“When I was seven years old, [my older brother] used to take me to these unusual movies, and we also went to see films like Abbot and Costello Meets Dracula, but then he would take me to things like Tales of Hoffman,” five-time Oscar-winning filmmaker Francis Ford Coppola says, fondly recalling his childhood days spent at the cinema with his brother August, who first introduced him to the boundless joys of the Michael Powell and Emile Pressburger classic. “I just had never seen, as you could imagine—a little kid—this type of thing, but whenever I think of my brother, some part of me thinks of Tales of Hoffman.” Family has always been a central, thematic focus of Coppola’s work, from The Godfather trilogy to his newly released cinematic rumination on the family tree, Tetro. Slant caught up with Coppola at the Luxe Hotel in Los Angeles to discuss the vibrant second phase of his career and what it means to be a personal filmmaker these days in Hollywood.
For every glorious, creative triumph in his career (the first two Godfather films, The Conversation), disappointments (One from the Heart, Jack) have loomed in the background. Still, Coppola remains quite grounded and optimistic about his time in the limelight. “At [70 years old], I think I’ve done everything,” he confesses. “Although, I can say I’ve never become jaded. I’ve had fame and I’ve had wealth and I’ve had failure and I’ve had wealth again. All these wonderful privileges—but the real happiness in life is to learn something.” Coppola doesn’t shy away from admissions of monetary problems (the first Godfather film was, in fact, a director-for-hire gig), but his thirst for cinema and the constant challenges of filmmaking have kept his wheels turning.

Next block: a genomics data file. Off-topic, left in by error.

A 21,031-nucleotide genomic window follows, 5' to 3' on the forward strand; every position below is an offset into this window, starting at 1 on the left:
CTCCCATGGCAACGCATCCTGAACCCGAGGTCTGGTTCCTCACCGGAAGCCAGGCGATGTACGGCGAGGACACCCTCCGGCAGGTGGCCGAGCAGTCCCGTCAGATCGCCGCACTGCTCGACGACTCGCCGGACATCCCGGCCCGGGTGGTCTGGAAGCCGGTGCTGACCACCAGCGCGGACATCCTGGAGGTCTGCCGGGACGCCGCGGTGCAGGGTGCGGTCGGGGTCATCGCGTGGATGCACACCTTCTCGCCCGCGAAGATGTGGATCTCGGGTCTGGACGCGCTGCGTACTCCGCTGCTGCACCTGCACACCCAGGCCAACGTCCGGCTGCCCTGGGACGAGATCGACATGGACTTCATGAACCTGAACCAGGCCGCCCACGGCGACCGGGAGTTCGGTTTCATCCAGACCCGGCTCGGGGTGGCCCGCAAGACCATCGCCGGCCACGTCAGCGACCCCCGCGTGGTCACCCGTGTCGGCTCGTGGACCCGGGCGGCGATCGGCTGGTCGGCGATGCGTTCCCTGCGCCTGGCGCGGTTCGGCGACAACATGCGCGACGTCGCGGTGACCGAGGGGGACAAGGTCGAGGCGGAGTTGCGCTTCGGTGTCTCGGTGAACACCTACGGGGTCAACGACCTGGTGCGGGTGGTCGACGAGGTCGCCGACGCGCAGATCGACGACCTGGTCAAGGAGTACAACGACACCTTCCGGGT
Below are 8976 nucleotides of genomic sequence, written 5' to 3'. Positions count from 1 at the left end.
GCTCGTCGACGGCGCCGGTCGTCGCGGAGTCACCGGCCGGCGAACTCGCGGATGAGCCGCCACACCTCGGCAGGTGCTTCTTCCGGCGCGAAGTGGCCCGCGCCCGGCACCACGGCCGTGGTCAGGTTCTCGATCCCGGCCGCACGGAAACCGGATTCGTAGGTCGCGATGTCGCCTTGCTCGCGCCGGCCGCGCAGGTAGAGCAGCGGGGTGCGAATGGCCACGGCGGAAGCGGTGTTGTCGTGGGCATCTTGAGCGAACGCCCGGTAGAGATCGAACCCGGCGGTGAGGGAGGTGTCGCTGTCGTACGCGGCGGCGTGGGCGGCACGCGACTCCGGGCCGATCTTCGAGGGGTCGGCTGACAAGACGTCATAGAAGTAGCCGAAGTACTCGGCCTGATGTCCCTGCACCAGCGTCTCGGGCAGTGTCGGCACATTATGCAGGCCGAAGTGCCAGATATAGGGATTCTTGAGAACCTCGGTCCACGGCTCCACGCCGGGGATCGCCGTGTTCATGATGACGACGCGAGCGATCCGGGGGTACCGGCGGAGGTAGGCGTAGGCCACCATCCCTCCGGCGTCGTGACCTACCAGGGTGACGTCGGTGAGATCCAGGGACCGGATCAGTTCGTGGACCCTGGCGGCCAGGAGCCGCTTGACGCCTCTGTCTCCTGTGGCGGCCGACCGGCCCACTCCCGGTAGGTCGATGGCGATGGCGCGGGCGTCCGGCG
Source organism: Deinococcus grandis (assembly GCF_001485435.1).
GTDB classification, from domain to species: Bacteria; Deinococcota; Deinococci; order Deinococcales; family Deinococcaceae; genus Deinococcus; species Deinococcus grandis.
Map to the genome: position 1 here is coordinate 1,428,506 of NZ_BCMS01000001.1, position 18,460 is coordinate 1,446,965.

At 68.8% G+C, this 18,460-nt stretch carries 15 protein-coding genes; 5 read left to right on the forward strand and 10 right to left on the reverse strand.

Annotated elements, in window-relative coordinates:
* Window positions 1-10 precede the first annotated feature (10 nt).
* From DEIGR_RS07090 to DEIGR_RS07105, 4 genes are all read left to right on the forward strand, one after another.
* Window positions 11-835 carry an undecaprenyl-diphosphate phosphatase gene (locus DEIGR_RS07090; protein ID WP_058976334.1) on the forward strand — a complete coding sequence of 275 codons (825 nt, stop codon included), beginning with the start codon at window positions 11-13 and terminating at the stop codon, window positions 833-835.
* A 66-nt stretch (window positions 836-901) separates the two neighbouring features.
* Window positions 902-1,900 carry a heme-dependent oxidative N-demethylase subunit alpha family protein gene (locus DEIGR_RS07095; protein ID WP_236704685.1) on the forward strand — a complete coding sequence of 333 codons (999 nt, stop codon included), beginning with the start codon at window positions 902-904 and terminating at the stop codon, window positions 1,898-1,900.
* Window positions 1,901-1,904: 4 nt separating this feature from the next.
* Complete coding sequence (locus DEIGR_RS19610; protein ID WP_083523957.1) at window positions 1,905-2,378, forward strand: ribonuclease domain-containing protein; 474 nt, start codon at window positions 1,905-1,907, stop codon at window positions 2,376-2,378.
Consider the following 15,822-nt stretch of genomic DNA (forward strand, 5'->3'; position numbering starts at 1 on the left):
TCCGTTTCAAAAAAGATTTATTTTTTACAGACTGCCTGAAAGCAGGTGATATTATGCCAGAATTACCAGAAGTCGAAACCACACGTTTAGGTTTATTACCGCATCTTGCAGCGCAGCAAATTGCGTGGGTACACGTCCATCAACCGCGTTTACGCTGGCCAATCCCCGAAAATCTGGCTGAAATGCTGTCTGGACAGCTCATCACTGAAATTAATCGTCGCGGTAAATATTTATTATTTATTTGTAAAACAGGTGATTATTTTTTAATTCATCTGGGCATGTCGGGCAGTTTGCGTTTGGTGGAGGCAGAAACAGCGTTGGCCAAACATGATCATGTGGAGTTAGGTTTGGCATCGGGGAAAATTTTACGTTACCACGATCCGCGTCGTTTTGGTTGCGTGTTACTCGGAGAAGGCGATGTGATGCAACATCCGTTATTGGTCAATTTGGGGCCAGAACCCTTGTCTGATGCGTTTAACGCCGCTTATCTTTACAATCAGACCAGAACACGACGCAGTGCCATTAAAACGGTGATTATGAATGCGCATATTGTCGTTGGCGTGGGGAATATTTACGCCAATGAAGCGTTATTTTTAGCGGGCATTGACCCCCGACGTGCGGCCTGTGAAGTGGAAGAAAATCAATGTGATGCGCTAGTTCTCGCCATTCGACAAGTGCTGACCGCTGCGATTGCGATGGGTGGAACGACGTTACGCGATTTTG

Now in the second phase of his career (as he puts it), Coppola is finding that Hollywood has become less open to stellar, game-changing cinema. “I’m surprised—when you think of contemporary films, everything has to be simpler and more dumbed-down,” he laments. “If you attempt anything a little more ambitious, you’re immediately condemned for being—what’s the word—’pretentious’ or you get slapped for doing that. I admire literary greatness and I’m sad that our films are narrowed down to reach 4,000 screens throughout the country. Partly, that’s what took me to Latin America.”
Coppola’s Tetro—a penetrating study on the dueling, complex nature of a father-son relationship—begins as American teenager, Bennie (Alden Ehrenreich), arrives in Argentina on a docked cruise ship, searching for his elusive brother, Tetro (Vincent Gallo). Still embittered and filled with regret, Tetro takes a while to warm to the overeager Bennie, but soon they reminisce about the past and their father, who is revealed to be an indifferent, cold man yet widely respected composer.
The director’s most personal work to date, Tetro unmistakably opens up a window into his own family dynamic and history, but Coppola wholly denies this torn familial portrait is a spot-on memoir. He affirms, “Well, it’s not a real story. Nothing in my life ever quite happened like [in Tetro], certainly, but you kind of use your personal life as source material, and you use your memories and your feelings to put the flesh on a fictional story you might cook up.” Further commenting on detractors that might label his more recent work as indulgent, Coppola remarks, “Since I put up the money, and I don’t get paid, I figure I’m allowed to do anything I want, and by ’self-indulgent’—what does that mean? I hear that all the time, because obviously I’m doing that. All that tells me is I’m on a more personal desire to learn and to try things out and follow my heart. Is self-indulgent different than heartfelt?”
Casting, at first, proved difficult, but when he found his two leads, Coppola instantly recognized the great chemistry between Ehrenreich and Gallo: “Working with [Ehrenreich]—he’s young. I think he’s 19 now but he’s precocious and he has a good head on him and a desire to learn. When he got together with Vincent Gallo, who [plays] the